The planetarium
In our area, we are very lucky to have a planetarium open to the public. Each month has a different "show," so I plan to take Eliot once a month.

Netflix documentaries
Netflix has a ton of documentaries, especially animal ones. We usually end up watching a few a week in the evenings after dinner.

Day camp at the Virginia Aquarium
We are members of the aquarium and go quite a bit. They have three-hour "day camps" for five-year-olds for only $30 a day. I plan to sign Eliot up for at least one session.

Day camp at the Virginia Zoo
We are also members of the zoo. For kindergarten students, they have a couple of three-hour, week-long day camps to explore various aspects of animals and the zoo. This is $180 for members, so I'm not sure if I am going to sign him up, especially since it is a week long. Maybe I can find a different "behind the scenes" option for him because he just loves animals.

First Landing State Park
At the bay, the state park has lots of small educational activities for kids. In the summer, there is something going on almost every day. They even cast nets in the bay to see what they can catch (and of course release again).

NASA Kids Club
NASA has some supplemental material for kids as well to work through:

Our own nature walks
Of course, we don't necessarily need a "guide" to engage with science and nature. We can do it on our own as well. We go for walks in the woods and try to make observations. I tell the boys everything I know from identifying trees, how trees reproduce, what kinds of animals could live there, and so on. We've had a good time catching critters in our little nets at the Narrows and learning about crabs, mollusks, jelly fish, and more. When we go kayaking, I give the boys binoculars and tell them to keep an eye out for wildlife. We often see osprey, sparrows, cranes, and all kinds of birds. I tell them that they are being like Wild Kratts.

Monday, May 2, 2016

Walking into 30

The past couple of months have been a swirl of changes. I will turn 30 in July. I haven't felt too bothered by the number, really, but lately I have watched the symbols of my youth fade away much earlier than I expected.

It started with a car. My car. 2003 Volkwagen Golf. I bought my first car in high school. I worked at a Fuddruckers to make my car payment and pay car insurance. One day on my way to work, the Golf sputtered and the engine light started flashing. It actually would cost more to fix than the car was worth. We traded it in and bought a Tacoma. It seemed so odd because the Golf was only about 12 years old. It had low mileage. I thought it would last much longer.

Losing my car wasn't necessarily an emotional event. It was just a car. It stood for a lot more to me, but it was just an object. I just didn't realize that my car had gotten old on me. And that kind of meant that I was getting old too.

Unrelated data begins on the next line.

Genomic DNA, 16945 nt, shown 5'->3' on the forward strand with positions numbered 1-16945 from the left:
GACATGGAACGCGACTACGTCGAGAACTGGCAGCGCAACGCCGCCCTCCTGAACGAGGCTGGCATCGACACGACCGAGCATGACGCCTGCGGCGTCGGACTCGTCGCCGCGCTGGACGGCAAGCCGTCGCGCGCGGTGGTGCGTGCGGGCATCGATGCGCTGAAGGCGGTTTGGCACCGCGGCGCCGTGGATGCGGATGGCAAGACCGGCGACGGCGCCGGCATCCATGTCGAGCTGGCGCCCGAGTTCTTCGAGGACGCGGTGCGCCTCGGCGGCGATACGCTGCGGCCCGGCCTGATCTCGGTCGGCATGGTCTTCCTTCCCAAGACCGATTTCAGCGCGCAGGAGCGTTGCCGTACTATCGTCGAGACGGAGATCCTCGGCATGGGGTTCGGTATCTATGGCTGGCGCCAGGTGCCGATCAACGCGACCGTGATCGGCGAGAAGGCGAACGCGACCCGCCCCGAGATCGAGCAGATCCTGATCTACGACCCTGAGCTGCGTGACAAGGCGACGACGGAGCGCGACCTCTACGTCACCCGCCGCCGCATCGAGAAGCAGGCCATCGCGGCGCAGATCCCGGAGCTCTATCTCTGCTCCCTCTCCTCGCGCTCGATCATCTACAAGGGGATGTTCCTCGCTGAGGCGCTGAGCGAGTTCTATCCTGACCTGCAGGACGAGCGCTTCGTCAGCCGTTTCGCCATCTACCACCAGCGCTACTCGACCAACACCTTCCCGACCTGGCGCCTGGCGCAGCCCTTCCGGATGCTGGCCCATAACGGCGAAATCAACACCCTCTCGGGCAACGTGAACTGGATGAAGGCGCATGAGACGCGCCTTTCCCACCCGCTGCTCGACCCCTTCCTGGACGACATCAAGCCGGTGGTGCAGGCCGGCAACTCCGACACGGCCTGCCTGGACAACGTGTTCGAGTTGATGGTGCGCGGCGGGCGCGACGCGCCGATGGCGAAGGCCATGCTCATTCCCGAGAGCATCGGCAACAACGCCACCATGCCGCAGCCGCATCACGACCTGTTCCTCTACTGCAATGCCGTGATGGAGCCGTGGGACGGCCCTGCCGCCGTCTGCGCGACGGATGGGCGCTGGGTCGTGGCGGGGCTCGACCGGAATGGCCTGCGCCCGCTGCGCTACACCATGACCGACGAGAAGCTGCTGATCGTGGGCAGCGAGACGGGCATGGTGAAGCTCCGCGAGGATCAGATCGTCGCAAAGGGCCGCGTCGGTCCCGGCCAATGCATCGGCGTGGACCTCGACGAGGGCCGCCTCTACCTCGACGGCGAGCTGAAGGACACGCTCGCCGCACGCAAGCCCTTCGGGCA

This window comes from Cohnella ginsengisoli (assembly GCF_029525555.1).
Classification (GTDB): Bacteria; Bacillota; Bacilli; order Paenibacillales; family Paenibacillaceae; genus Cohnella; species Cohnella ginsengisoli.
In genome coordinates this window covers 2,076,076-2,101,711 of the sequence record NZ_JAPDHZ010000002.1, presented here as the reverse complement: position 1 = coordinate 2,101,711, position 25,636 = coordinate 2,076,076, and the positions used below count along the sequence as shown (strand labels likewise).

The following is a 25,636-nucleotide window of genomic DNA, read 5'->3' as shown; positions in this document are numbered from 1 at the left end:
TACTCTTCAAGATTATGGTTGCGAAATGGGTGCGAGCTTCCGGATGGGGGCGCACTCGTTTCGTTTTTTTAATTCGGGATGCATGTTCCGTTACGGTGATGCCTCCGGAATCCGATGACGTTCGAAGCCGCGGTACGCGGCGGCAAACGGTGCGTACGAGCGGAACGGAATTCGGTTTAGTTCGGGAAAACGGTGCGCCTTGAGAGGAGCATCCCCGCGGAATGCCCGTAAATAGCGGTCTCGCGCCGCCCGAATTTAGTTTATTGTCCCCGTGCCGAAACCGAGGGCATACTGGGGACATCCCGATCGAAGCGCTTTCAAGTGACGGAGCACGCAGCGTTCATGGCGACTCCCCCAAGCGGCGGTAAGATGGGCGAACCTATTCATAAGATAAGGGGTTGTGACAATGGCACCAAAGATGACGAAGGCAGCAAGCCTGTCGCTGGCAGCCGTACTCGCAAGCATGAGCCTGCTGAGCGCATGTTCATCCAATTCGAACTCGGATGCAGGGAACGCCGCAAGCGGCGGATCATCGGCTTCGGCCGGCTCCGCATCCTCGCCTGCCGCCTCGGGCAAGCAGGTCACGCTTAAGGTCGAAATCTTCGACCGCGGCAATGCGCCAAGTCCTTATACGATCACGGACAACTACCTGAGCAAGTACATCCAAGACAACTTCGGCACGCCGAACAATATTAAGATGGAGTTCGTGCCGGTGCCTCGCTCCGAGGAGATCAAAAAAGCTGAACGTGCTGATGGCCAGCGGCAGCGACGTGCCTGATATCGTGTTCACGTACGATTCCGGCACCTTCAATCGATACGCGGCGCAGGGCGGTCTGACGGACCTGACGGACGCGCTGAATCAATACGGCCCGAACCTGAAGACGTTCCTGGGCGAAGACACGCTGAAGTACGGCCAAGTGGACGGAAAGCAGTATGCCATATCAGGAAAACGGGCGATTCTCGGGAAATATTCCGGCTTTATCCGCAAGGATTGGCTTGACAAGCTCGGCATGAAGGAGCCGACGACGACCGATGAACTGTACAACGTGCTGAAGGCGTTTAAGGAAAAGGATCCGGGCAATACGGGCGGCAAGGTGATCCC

And then there was Bendy. Our dog. I got Abed-nego as I was entering my senior year of undergrad. He was my and Chris's first "baby" before we had babies. We took Bendy with us everywhere. We went on hikes, camping, and trips to the beach. Since he was a dachshund, we knew we needed to keep him thin and fit to avoid back injuries. We did not allow him to go down stairs or jump off furniture. Chris and my dad even made a ramp for him to get on our bed. The dog was so feisty and stubborn, but he loved us fiercely. He accepted our babies as our family grew. Then again, out of nowhere, he showed signs of a back injury. We tried everything, but he had nerve damage, affecting his right hind leg. The vet said all we could do was try to manage his pain. We gave him four different medications, but the damage kept spreading. He was constantly crying. We fought to get him to drink and eat. He quickly lost all use of his back leg. He couldn't even stand, let alone walk. He started losing control of his bowels. So, just one month before his tenth birthday, we said good bye. I thought he would have lived much longer.

I didn't know how to not cry all the time, so I started renovating our kitchen. I painted all of our kitchen cabinets, the doors, and the trim. I sat in the garage painting cabinet doors while the boys slept in their beds. I thought of our Abed-nego as a puppy and also in our last days together. I gritted my teeth and wanted to ask him why he had to go and get hurt. Why did he have to end this way so soon, so fast? So early. Ten years is OK, I guess, but I really thought we'd have more time. And then I looked at my hands and wondered how I got here. So much of who I was has gone. My car. My dog. My roles. What is left of me as a "twenty-something"? I am nearly thirty. I am stepping into a new chapter. It isn't a bad thing, but I had hoped to bring some things with me. Like my dog...

This point in life is so full of joy and also so hard. I'll just keep doing my best.